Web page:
Source: The Supreme Court Volume 2: "A New Kind of Justice"
Funding for the VITAL/Ready to Teach collection was secured through the United States Department of Education under the Ready to Teach Program.
The following Frame, Focus and Follow-up suggestions are best suited for middle school students using this video in an English language arts or social studies lesson. Be sure to modify the questions to meet your students' instructional needs.
What is Frame, Focus and Follow-up?
Frame (ELA) What is the purpose of the “main idea” in narrative or informational writing?
Focus (ELA) According to the video, what was the main idea or purpose of the 14th Amendment?
Follow Up (ELA) In a short paragraph, identify and describe the main idea presented in the video segment. Include details supporting the conditions surrounding the creation of the 14th Amendment and why it was necessary.
Frame (SS) What do you know about the Constitution? What is an amendment? What is the purpose of an amendment to the Constitution?
Focus (SS) What population did the 14th Amendment originally intend to protect? Why?
Follow Up (SS) In small groups, research the 13th and 15th Amendments. Based upon what you know about the Civil War and its aftermath, describe how these two amendments in conjunction with the 14th Amendment worked to protect the liberties of former slaves. Would you write any new amendments that could better protect a population within contemporary society, or do you think that the 14th Amendment sufficiently protects the liberties of American citizens?
NARRATOR: The carnage that Oliver Wendell Holmes had witnessed was only a small window on the enormity of the Civil War. When it was over, 600,000 men had perished. But the Union held. And the Constitution, like the nation, was reborn.
WEINBERG: The Thirteenth, Fourteenth and Fifteenth Amendments together, but above all the Fourteenth Amendment, is the fruit of the Civil War. It is what all those brave men fought for and died for.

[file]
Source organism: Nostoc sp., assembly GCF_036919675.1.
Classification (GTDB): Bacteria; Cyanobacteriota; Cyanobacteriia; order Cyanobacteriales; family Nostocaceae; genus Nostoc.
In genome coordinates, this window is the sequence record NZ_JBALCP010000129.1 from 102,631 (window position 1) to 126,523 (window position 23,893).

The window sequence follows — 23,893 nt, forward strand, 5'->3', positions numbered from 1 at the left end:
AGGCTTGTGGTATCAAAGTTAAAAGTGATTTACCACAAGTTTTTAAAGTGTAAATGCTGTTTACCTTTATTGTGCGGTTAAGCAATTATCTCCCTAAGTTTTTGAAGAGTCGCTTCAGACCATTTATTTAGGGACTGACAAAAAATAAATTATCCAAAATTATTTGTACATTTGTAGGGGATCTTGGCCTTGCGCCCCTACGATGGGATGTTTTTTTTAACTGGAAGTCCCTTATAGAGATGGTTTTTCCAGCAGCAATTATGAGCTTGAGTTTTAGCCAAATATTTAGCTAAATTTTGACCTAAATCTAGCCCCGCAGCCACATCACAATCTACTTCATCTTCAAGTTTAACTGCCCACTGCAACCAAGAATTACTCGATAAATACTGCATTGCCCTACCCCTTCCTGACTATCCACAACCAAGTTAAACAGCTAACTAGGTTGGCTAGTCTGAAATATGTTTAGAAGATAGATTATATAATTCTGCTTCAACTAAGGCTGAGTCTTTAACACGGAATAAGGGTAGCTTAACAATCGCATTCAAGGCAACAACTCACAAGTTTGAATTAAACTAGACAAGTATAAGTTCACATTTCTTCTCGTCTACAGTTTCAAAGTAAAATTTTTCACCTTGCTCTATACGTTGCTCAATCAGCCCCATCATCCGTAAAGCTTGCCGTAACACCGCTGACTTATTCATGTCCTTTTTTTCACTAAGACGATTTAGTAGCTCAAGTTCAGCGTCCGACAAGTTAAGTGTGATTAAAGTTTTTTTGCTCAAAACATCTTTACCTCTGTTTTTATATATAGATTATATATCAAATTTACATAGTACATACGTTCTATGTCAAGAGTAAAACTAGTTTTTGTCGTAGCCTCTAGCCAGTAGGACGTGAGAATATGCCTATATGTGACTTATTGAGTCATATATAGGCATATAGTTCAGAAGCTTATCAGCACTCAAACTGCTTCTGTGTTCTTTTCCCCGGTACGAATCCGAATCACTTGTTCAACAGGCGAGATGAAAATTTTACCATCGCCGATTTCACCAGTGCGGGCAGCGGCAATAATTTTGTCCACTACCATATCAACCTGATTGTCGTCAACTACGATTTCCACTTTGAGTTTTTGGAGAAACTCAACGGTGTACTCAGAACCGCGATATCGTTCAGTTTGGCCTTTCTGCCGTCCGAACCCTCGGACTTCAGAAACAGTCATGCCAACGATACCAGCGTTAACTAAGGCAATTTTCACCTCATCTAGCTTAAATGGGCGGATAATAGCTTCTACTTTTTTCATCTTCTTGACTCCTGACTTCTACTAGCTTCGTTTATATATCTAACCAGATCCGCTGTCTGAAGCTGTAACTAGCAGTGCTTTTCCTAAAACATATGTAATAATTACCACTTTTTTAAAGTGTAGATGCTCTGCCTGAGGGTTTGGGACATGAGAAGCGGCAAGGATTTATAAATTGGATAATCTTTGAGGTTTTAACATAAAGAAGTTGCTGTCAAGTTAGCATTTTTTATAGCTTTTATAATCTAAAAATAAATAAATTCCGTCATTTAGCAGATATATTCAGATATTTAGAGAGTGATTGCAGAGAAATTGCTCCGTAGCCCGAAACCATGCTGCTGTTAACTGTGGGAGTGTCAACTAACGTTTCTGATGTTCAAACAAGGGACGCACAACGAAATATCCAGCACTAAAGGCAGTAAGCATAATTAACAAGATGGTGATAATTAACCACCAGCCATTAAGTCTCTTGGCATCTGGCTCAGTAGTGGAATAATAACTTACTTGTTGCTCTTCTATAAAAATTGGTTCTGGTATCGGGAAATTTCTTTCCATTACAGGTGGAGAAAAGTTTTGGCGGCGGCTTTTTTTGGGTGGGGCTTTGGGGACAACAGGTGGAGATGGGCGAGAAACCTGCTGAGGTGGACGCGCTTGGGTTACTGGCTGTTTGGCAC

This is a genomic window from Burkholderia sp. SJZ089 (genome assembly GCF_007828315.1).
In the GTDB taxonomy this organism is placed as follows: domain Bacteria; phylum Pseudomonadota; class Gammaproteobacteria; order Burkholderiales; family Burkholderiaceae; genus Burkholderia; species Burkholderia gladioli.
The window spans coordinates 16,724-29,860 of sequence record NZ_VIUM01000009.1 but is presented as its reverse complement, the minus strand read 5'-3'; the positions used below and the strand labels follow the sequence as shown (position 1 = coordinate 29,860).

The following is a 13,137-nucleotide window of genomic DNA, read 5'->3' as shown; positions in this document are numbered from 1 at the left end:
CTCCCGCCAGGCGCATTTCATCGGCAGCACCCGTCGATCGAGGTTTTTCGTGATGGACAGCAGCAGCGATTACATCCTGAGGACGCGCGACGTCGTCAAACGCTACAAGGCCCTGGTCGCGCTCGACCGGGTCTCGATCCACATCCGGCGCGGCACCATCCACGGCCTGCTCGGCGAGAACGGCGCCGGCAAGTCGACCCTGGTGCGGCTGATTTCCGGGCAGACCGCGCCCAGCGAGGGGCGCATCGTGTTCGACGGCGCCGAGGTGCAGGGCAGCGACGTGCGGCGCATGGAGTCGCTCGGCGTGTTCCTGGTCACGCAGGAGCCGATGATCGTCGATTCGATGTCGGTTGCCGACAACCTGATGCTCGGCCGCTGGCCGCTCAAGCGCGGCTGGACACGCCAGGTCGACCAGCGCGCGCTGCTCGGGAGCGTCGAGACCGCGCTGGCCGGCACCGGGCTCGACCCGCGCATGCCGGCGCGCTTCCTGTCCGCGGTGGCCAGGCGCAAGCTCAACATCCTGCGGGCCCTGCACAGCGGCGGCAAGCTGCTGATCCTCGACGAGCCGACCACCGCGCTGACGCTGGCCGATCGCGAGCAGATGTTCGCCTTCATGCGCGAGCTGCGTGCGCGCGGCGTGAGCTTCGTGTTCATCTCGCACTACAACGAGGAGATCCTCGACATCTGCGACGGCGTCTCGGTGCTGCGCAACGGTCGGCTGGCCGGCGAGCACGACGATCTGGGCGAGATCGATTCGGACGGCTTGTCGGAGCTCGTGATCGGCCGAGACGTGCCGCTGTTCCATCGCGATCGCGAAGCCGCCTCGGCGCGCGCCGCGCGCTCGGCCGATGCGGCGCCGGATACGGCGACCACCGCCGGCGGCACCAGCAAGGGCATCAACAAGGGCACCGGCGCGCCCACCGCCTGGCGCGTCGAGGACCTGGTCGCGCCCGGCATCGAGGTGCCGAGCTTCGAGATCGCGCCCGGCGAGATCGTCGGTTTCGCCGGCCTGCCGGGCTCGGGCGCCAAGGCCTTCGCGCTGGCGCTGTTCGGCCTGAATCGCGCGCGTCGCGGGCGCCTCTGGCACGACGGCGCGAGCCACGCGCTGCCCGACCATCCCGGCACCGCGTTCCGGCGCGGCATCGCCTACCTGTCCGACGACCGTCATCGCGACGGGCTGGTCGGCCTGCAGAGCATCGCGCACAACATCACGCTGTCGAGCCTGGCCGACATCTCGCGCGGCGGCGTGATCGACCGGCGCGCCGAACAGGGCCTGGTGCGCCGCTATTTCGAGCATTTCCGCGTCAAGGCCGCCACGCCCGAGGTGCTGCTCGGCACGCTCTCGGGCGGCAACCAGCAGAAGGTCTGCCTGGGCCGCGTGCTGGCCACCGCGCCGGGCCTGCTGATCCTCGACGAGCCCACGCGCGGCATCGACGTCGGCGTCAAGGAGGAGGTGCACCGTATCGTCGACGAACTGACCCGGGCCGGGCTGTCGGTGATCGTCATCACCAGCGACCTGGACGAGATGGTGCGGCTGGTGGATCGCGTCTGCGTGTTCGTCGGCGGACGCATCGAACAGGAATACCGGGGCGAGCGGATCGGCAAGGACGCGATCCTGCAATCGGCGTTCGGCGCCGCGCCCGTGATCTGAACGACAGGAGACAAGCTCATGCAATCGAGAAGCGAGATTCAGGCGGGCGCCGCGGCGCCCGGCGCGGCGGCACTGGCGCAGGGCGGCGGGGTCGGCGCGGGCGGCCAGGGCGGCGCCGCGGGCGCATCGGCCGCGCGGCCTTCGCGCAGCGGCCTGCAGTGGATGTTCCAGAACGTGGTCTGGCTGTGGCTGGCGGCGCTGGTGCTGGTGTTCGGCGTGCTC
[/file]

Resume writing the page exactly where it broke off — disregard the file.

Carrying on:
AMAR: The 14th Amendment says the federal government is gonna protect your citizenship even in your state. The federal government is gonna protect you against your own state. No state shall make or enforce any law which shall abridge the privileges or immunities of citizens of the United States.
KOBYLKA: The thing about the Fourteenth Amendment is it's written in general terms. It's not couched in racial terms. It's not couched in gender terms. It's couched in universal terms. Citizens have privileges and immunities. People have rights to equal protection and due process. So, while it is historically tied to the Reconstruction Acts at the time, the language of the Fourteenth Amendment admits of a broader range of interpretation.
Academic standards correlations on Teachers' Domain use the Achievement Standards Network (ASN) database of state and national standards, provided to NSDL projects courtesy of JES & Co.
We assign reference terms to each statement within a standards document and to each media resource, and correlations are based upon matches of these terms for a given grade band. If a particular standards document of interest to you is not displayed yet, it most likely has not yet been processed by ASN or by Teachers' Domain. We will be adding social studies and arts correlations over the coming year, and also will be increasing the specificity of alignment.